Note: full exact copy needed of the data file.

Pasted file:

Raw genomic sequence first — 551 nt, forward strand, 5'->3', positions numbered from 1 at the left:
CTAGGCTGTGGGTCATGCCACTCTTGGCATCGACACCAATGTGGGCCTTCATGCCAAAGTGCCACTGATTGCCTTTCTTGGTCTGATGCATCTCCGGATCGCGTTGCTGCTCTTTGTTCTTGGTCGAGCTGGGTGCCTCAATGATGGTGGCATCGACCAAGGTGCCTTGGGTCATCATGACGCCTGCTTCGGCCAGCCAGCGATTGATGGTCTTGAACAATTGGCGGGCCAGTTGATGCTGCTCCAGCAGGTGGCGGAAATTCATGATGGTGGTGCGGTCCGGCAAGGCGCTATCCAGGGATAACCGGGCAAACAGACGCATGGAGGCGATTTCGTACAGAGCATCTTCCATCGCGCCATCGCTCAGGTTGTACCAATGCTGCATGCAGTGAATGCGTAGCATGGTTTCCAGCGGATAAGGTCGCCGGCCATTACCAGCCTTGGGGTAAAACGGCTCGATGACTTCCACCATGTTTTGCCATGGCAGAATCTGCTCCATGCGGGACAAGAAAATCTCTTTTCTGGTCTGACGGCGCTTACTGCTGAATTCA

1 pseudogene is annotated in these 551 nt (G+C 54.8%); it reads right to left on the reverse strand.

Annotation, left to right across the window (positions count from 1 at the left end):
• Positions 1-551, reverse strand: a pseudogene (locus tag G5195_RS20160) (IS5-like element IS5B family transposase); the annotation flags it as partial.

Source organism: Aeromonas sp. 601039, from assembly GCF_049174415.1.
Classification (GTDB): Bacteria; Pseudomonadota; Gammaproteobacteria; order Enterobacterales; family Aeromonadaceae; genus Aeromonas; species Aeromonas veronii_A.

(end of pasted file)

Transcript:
Raw genomic sequence first — 551 nt, forward strand, 5'->3', positions numbered from 1 at the left:
CTAGGCTGTGGGTCATGCCACTCTTGGCATCGACACCAATGTGGGCCTTCATGCCAAAGTGCCACTGATTGCCTTTCTTGGTCTGATGCATCTCCGGATCGCGTTGCTGCTCTTTGTTCTTGGTCGAGCTGGGTGCCTCAATGATGGTGGCATCGACCAAGGTGCCTTGGGTCATCATGACGCCTGCTTCGGCCAGCCAGCGATTGATGGTCTTGAACAATTGGCGGGCCAGTTGATGCTGCTCCAGCAGGTGGCGGAAATTCATGATGGTGGTGCGGTCCGGCAAGGCGCTATCCAGGGATAACCGGGCAAACAGACGCATGGAGGCGATTTCGTACAGAGCATCTTCCATCGCGCCATCGCTCAGGTTGTACCAATGCTGCATGCAGTGAATGCGTAGCATGGTTTCCAGCGGATAAGGTCGCCGGCCATTACCAGCCTTGGGGTAAAACGGCTCGATGACTTCCACCATGTTTTGCCATGGCAGAATCTGCTCCATGCGGGACAAGAAAATCTCTTTTCTGGTCTGACGGCGCTTACTGCTGAATTCA

1 pseudogene is annotated in these 551 nt (G+C 54.8%); it reads right to left on the reverse strand.

Annotation, left to right across the window (positions count from 1 at the left end):
• Positions 1-551, reverse strand: a pseudogene (locus tag G5195_RS20160) (IS5-like element IS5B family transposase); the annotation flags it as partial.

Source organism: Aeromonas sp. 601039, from assembly GCF_049174415.1.
Classification (GTDB): Bacteria; Pseudomonadota; Gammaproteobacteria; order Enterobacterales; family Aeromonadaceae; genus Aeromonas; species Aeromonas veronii_A.